When the summer began, it seemed to me that there would be two surefire hits: The Leftovers on HBO and FX’s The Strain. FX has been promoting The Strain as far back as the mid-season finale of The Walking Dead last year, with this mysterious and freaky rats commercial. Seven months later, and the series is finally set to debut on FX on July 13th.
Here’s everything we know about The Strain, so far.
1. The premiere date is actually significant because it falls on a Sunday, which means that FX is finally going to attempt to compete with the Sunday night prestige dramas (FX, up until now, has mostly aired its dramas on Tuesday and Wednesday nights). That means FX has a lot of faith in the series to go up against True Blood/The Leftovers and Masters of Sex/Ray Donovan on Showtime.
2. The Strain comes from a trilogy of novels written by Guillermo del Toro (Pan’s Labyrinth, Pacific Rim) and Chuck Hogan, who wrote the novel, Prince of Thieves that Ben Affleck used as the basis for The Town. (Some critics of the novels, however, have suggested that the trilogy could’ve used more del Toro and less Hogan.) Interestingly, del Toro and Hogan worked on the first novel over email for an entire year without ever signing a contract: All they shared was a “bro-hug” and an agreement to do the writing.
3. There was an interesting development process for The Strain. Guillermo del Toro originally pitched the idea to Fox as a weekly procedural series many years ago, and Fox came back and asked that it be a comedy. Del Toro rejected that, and instead set about writing the novel. However, he had a weakness for the procedural aspects of the novel, so he ended up collaborating on it with Chuck Hogan, who has a strength in those elements.
4. After the first book was published, studios and networks began seeking optioning rights to the book series. Del Toro and Hogan declined, deciding to wait until the trilogy was done so that television/movie rights wouldn’t interfere with the writing of the second two books. After they ended up writing the trilogy, the book series, ironically, ended up as the very television series del Toro wanted in the first place, only now it will be on FX, which del Toro went with because FX promised to follow the book series more closely.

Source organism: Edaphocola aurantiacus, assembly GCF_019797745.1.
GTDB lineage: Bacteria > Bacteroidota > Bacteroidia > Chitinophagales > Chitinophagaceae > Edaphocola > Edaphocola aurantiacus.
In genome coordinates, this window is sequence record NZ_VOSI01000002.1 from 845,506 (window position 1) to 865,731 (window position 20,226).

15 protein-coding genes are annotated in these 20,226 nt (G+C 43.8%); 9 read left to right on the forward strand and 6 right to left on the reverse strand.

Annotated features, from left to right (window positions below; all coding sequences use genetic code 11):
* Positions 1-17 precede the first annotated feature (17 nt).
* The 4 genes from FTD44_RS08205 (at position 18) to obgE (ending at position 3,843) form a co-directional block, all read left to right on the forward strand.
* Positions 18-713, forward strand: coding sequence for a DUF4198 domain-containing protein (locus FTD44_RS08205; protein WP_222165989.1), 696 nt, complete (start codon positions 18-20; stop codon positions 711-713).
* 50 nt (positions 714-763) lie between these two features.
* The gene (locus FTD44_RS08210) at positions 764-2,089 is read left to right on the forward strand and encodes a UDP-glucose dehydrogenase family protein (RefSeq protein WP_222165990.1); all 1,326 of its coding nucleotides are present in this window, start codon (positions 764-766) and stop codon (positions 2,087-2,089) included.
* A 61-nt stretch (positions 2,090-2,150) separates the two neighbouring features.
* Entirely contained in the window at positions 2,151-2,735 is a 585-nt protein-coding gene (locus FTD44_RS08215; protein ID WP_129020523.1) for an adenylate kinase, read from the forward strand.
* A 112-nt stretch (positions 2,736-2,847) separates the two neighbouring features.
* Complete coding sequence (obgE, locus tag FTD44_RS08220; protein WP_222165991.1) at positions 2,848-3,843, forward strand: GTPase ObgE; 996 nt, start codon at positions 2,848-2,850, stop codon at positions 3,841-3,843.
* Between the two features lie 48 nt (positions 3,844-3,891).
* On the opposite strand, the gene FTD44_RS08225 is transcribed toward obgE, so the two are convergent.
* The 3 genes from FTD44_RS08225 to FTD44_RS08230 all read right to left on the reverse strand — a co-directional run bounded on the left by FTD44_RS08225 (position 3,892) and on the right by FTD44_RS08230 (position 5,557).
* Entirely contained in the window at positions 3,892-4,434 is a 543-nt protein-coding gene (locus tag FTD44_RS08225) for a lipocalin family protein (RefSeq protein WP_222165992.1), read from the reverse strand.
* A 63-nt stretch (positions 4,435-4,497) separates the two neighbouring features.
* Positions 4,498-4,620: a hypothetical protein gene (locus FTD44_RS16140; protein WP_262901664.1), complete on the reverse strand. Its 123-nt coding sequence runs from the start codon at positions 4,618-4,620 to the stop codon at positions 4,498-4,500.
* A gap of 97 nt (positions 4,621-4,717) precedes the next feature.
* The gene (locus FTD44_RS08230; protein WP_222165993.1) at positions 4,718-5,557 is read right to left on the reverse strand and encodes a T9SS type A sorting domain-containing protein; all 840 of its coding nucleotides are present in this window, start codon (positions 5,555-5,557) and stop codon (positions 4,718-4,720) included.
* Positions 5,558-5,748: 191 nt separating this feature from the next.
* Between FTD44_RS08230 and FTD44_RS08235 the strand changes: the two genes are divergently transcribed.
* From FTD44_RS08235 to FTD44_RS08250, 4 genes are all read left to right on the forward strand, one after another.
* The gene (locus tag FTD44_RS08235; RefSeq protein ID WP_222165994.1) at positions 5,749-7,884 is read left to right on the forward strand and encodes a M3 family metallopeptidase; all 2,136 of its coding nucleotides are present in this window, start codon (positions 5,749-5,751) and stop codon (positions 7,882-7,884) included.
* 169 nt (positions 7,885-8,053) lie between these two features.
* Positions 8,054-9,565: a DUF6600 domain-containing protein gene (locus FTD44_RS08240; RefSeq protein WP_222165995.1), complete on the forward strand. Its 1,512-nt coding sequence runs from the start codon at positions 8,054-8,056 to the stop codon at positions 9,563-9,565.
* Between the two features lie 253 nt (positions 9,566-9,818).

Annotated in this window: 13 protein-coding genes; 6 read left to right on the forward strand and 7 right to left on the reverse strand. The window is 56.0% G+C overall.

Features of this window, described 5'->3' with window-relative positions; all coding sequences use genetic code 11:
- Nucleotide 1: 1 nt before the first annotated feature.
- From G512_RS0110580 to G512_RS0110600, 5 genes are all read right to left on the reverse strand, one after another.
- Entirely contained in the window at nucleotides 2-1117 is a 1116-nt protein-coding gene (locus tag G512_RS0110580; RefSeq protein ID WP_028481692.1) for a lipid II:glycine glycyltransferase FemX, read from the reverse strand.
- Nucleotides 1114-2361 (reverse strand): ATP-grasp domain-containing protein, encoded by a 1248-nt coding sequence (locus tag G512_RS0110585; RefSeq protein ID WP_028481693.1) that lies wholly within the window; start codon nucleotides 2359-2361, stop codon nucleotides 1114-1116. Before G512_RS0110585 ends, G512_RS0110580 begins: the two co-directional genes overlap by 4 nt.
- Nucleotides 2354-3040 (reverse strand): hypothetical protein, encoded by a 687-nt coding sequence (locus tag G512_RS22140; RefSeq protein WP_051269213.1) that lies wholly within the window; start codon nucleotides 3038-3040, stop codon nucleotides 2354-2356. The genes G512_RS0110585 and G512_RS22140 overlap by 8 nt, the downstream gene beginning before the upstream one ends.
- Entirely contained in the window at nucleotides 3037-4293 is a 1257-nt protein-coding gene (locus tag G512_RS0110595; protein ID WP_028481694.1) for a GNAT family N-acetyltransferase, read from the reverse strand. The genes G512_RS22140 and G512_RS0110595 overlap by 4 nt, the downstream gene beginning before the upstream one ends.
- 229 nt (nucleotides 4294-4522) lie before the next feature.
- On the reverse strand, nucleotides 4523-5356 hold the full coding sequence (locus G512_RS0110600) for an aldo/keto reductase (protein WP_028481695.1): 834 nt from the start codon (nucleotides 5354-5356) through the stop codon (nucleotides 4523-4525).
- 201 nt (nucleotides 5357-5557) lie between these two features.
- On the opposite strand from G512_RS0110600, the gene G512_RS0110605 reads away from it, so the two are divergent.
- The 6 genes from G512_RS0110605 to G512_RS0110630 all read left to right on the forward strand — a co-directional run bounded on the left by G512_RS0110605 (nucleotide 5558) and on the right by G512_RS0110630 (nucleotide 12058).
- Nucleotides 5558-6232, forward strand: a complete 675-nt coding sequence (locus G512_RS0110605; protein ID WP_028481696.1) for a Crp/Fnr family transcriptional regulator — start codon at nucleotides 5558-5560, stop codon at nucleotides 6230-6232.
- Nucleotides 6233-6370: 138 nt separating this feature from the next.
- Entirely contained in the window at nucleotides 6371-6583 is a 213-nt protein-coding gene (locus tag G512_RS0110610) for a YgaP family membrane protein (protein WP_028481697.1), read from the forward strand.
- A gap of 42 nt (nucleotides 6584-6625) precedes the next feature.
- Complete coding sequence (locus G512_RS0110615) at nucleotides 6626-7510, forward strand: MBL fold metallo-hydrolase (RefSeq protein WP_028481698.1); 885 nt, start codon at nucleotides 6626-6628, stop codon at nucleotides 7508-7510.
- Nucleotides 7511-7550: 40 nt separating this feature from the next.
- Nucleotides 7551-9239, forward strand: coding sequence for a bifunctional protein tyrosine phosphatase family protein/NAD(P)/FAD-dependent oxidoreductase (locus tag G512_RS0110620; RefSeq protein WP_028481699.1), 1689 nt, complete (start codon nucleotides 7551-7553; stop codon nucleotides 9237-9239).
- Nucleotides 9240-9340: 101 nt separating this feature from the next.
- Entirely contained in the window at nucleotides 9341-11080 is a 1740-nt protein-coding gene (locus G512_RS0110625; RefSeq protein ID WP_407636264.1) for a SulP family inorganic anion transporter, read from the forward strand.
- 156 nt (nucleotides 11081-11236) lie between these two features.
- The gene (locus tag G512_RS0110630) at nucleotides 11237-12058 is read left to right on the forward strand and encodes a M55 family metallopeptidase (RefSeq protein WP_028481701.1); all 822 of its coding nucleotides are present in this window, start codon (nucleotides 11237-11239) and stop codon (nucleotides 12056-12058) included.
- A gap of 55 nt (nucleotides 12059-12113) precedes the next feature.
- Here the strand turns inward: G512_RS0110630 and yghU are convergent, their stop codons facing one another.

5. The Strain will not be open-ended. There will be three to five seasons (or 39–65 episodes) and that is it. That’s how much material the novels provide, and that’s all FX plans to cover.
6. The premise of The Strain is this, and we don’t want to give away anymore before the series begins:
A plane lands at John F. Kennedy International Airport with the lights off and doors sealed. Epidemiologist Dr. Ephraim Goodweather and his team are sent to investigate. On board they find two hundred corpses and four survivors. The situation deteriorates when the bodies begin disappearing from morgues. Goodweather and a small group of helpers find themselves battling to protect not only their own loved ones, but the entire city, from an ancient threat to humanity.
This is what it looks like after that flight:
7. Among the cast of the series is Corey Stoll (House of Cards), David Bradley (Argus Filch in the Harry Potter film series and Walder Frey in Game of Thrones, and Sean Astin (Lord of the Rings). Recurring characters will include Regina King (Southland), Francis Capra (Veronica Mars), and Leslie Hope (Teri Bauer in 24).
8. Guillermo del Toro will direct the pilot episode (which he co-wrote) and is expected to direct other episodes. He and Chuck Hogan also co-wrote five of the episodes.
9. Carlton Cuse (Lost) is the showrunner, and I don’t mean to suggest he’s stretching himself too thin, but he’s also the showrunner on Bates Hotel and he’s developing The Returned for A&E. The good news is, he has a great writers room: Guillermo del Toro and Chuck Hogan are writing 5 episodes. Regina Corrado (Deadwood, Sons of Anarchy) is taking lead on three more, and Bradley Thompson and David Weddle (both from Battlestar Galactica) are pitching in, as well. They’re already breaking scripts for season two.
10. With the concept, del Toro sought to de-romanticize vampires, which have been humanized and turned into love interests in recent years. Of the concept, del Toro states: “Vampires have been romanticised. We’ve kind of de-fanged them. I wanted to do this not as a movement, but as an alternative. It is gory, but not gory for the sake of being gory. I would say it’s biologically curious. But the way the vampires breed is truly brutal.”
11. The process of vampire transformation in The Strain goes back to old Vampire folklore: They are infected by a worm-like virus (through the eye), which crawl through victim’s veins to infect their entire body. Under a blacklight, you can see the worms crawling through the veins. These vampires also have stringers attached to their mouths, which allow them to better drink the blood of human.
You could see the worm infection on billboards containing key art for the series until FX pulled them down after complaints that they were too creepy.
Here it is in GIF action:
12. Ramin Djawadi, who scored Pacific Rim, Edge of Tomorrow, and Game of Thrones, will also provide the score for The Strain.
13. For the series’ pilot, FX committed half a million dollars to creature creation alone.
14. Finally, here’s the most illuminating trailer for the series so far.